This digital-only release EP can be seen as a sign of the times we are all currently having to endure. I am not sure how much of a long-term band Los Brujos are, and they definitely aren’t the ‘90s Argentinian rock band they share a name with, comprising as they do musicians who met on the Massachusetts’ roots music scene, Chuck Melchin of Bean Pickers Union and Michael Spaly of Green Monroe, who have a long history of playing together and have collaborated on various previous projects. Like many musicians, they found themselves with time on their hands due to COVID and decided to record the ‘Alchemy’ EP remotely from their current home studios in Michigan and New Hampshire. The EP, or Extended Play 45, first appeared as long ago as 1952 and the format has gone through various phases of popularity right up to the present day when it again is experiencing a rise in popularity with artists. EPs are relatively cheap to produce and allow artists to maintain their profile during the various types of COVID lockdown and as they are not necessarily part of a mainstream career plan they can be more experimental in their sound, collaborators and song selection.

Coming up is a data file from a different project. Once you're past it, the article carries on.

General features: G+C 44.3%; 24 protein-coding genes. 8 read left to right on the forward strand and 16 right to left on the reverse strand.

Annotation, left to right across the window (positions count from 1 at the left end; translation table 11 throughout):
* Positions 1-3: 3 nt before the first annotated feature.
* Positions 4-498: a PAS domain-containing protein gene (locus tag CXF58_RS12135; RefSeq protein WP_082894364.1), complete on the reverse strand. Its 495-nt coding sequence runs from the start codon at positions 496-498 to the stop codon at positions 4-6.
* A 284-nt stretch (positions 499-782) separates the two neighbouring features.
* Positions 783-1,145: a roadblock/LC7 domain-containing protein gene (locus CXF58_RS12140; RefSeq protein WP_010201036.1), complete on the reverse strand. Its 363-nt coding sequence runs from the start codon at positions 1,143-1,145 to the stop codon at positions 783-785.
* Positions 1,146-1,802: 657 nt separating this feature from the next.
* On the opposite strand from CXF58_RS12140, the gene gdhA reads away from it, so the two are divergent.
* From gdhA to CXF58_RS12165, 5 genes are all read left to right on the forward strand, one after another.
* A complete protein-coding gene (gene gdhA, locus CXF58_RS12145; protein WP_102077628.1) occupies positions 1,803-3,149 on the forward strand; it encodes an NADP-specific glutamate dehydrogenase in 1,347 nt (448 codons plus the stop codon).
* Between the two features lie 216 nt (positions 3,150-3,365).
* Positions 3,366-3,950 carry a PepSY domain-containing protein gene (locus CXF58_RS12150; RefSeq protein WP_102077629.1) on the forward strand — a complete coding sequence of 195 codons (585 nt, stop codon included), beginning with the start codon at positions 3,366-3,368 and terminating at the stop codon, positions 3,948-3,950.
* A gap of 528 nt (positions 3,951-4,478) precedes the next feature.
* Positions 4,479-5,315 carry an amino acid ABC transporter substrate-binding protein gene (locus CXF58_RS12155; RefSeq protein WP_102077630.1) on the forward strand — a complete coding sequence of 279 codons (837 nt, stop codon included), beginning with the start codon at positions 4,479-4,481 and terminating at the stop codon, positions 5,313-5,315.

‘Alchemy’ is far from experimental in terms of its overall sound being a five-song collection with an air of melancholy surrounding the self and jointly written songs, accompanied by acoustic and electric guitars, mandolin, bass and fiddle played by Melchin and Spaly with splashes of organ, piano and drums on a couple of tracks by additional musicians Chris Coughlan and Jim Larkin, plus additional vocals by Carla Ryder. While the music may not be innovative it is extremely well-played string band music with excellent vocals that at times echo Crosby, Stills and Nash and early Eagles and if it hadn’t been for COVID, it may never have been recorded.
The EP opens with ‘Reckoning ’ with its guitars and mandolin evoking an eerie sound with luscious harmonies. ‘Bronco’ is up next with a country-folk sound that is not about a horse but a popular Ford SUV. While not invoking their Argentinian namesakes, ‘Everything I Can’ is more up-tempo with a shuffle beat and splashes of fiddle and electric guitar. ‘High Times’ can be said to be a standout track on ‘Alchemy’ and again features superb harmony singing but this time there are piano and organ textures that bring a variety to the track and could indicate a future direction of travel. The closing track ‘Bitter Blue’ signs off with lovely fiddle and mandolin sounds.
There we have it, ‘Alchemy’ is an EP for our times. If you have any interest in Bean Pickers Union or Green Monroe you will want to pick this release up. If you fancy some well-played roots-music with great harmonies that echo those of the ‘70s, then you may also want to give this a listen. It doesn’t require the entry price of a full album and you may just be pleasantly surprised. Time will tell whether Los Brujos do anything in the future, I suspect the response to this EP will determine that to a large extent.
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